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Int J Public Health. 2018 Apr;63(3):397-407. doi: 10.1007/s00038-017-1073-3. Epub 2018 Jan 13.

Is the use of emergency departments socially patterned?

Author information

1
Department of Epidemiology, Health Economics and Public Health, Toulouse University Hospital, 37, Allées Jules Guesde, 31000, Toulouse, France. ln.colineaux@gmail.com.
2
LEASP UMR1027, INSERM-Université Toulouse III, 31000, Toulouse, France. ln.colineaux@gmail.com.
3
Regional Observatory of Emergency Medicine in the Midi-Pyrénées (ORU-MiP), 31000, Toulouse, France.
4
Emergency Department, Toulouse University Hospital, 31000, Toulouse, France.
5
Department of Epidemiology, Health Economics and Public Health, Toulouse University Hospital, 37, Allées Jules Guesde, 31000, Toulouse, France.
6
LEASP UMR1027, INSERM-Université Toulouse III, 31000, Toulouse, France.
7
Department of Clinical Pharmacology, Toulouse University Hospital, 31000, Toulouse, France.

Abstract

OBJECTIVES:

To analyse the association between patients' socioeconomic position (SEP) and the use of emergency departments (EDs).

METHODS:

This population-based study included all visits to ED in 2012 by inhabitants of the French Midi-Pyrénées region, recorded by the Regional Emergency Departments Observatory. We compared ED visit rates and the proportion of non-severe visits according to the patients' SEP as assessed by the European Deprivation Index.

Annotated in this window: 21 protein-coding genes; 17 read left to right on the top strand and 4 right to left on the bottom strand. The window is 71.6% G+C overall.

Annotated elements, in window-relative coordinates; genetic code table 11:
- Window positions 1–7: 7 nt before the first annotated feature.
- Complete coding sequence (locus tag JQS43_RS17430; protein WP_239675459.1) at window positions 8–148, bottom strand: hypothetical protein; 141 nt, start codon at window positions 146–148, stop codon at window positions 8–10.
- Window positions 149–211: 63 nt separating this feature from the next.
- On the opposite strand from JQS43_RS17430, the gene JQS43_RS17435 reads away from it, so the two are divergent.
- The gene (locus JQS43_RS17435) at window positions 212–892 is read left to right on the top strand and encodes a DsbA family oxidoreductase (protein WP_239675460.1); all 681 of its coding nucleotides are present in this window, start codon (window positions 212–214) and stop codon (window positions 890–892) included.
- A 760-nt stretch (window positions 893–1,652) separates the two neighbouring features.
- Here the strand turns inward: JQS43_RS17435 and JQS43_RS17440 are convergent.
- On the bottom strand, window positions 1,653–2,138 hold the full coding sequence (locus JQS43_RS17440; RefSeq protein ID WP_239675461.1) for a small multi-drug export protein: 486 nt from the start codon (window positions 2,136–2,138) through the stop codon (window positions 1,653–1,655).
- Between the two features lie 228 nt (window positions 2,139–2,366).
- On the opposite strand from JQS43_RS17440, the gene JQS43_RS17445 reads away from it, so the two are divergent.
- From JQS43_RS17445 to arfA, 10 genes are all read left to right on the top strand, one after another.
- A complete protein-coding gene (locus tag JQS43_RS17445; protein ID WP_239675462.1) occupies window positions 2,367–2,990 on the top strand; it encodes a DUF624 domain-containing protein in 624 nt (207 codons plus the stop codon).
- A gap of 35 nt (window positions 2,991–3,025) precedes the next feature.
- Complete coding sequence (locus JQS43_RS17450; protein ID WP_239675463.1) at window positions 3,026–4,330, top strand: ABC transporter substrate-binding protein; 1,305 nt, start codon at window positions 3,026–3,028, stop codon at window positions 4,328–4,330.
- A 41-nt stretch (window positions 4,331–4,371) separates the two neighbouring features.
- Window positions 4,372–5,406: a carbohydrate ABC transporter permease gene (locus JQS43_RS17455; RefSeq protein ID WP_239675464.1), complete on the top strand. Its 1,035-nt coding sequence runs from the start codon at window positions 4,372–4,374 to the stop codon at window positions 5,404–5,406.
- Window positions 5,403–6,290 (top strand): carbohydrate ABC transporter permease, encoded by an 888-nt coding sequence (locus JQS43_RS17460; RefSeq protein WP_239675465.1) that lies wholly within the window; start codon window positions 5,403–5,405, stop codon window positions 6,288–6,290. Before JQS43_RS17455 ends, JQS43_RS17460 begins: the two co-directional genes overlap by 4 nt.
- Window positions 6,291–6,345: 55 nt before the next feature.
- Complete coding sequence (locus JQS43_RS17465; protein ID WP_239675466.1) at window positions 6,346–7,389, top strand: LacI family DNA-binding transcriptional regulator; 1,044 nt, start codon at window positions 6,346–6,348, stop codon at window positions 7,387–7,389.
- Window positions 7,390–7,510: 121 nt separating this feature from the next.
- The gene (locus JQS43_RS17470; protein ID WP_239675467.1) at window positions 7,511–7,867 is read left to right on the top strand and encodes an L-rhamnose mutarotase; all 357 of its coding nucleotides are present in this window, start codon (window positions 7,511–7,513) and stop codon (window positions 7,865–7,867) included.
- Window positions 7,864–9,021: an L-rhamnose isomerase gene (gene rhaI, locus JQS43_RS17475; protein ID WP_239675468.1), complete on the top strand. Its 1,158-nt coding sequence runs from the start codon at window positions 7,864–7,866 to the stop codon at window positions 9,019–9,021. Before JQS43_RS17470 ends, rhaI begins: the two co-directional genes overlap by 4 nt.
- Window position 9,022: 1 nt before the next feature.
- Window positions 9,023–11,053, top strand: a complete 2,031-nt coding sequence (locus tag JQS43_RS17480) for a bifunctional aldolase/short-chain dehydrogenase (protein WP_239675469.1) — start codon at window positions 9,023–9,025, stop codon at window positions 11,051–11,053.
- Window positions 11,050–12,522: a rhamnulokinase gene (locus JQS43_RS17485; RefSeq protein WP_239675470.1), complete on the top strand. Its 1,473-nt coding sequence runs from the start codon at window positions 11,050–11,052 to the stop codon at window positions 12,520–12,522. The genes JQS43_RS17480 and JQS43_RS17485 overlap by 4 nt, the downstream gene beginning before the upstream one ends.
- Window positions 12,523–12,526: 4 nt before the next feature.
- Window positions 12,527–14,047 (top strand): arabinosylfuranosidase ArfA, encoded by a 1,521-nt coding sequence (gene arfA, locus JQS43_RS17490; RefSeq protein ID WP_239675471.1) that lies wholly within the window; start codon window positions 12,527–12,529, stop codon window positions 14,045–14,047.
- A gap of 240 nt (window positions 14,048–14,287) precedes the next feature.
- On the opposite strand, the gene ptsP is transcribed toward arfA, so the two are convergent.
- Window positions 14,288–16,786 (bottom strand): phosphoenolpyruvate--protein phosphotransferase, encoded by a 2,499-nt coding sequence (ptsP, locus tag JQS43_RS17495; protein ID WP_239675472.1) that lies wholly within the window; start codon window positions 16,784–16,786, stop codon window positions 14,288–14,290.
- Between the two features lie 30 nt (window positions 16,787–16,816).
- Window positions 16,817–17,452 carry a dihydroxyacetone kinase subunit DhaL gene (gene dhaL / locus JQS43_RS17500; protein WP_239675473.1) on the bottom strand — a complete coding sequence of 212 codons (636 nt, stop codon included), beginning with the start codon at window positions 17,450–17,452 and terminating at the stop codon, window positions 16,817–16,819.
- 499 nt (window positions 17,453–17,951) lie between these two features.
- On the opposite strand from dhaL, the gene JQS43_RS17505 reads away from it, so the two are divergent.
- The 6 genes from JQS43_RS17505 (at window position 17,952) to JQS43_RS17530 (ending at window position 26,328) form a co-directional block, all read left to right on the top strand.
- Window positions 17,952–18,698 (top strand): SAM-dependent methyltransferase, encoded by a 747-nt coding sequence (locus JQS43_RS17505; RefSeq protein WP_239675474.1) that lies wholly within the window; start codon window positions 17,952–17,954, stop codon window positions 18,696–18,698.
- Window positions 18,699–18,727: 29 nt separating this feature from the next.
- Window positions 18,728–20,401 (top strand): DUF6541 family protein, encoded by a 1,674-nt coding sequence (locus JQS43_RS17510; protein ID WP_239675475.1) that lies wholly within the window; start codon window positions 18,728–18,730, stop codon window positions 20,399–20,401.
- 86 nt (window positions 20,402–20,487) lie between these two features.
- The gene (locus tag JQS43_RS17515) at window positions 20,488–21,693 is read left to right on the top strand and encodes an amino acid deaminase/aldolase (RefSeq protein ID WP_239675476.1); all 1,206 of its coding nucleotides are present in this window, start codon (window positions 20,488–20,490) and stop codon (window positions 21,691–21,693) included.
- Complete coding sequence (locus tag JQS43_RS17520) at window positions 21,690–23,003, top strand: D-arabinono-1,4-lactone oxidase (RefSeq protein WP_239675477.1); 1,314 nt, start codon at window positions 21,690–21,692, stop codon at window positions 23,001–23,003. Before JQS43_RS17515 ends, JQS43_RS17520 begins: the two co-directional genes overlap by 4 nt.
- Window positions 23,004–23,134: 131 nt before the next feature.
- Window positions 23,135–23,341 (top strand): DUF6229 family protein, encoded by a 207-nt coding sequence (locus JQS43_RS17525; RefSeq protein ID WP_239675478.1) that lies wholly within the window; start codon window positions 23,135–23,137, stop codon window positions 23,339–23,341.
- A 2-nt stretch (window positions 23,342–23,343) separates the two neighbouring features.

RESULTS:

We analysed 496,388 visits. The annual ED visit rate increased with deprivation level: 165.9 [95% CI (164.8-166.9)] visits per 1000 inhabitants among the most advantaged group, compared to 321.9 [95% CI (320.3-323.5)] per 1000 among the most disadvantaged. However, the proportion of non-severe visits was about 14% of the visits, and this proportion did not differ according to SEP.

CONCLUSIONS:

Although the study shows a difference of ED visit rates, the probability of a visit being non-severe is not meaningfully different according to SEP. This supports the assumption that ED visit rate variations according to SEP are mainly explained by SEP-related differences in health states rather than SEP-related differences in health behaviours.

KEYWORDS:

Administrative database; Emergency department; Primary access to care; Social inequalities in health

PMID:
29332173
DOI:
10.1007/s00038-017-1073-3
[Indexed for MEDLINE]

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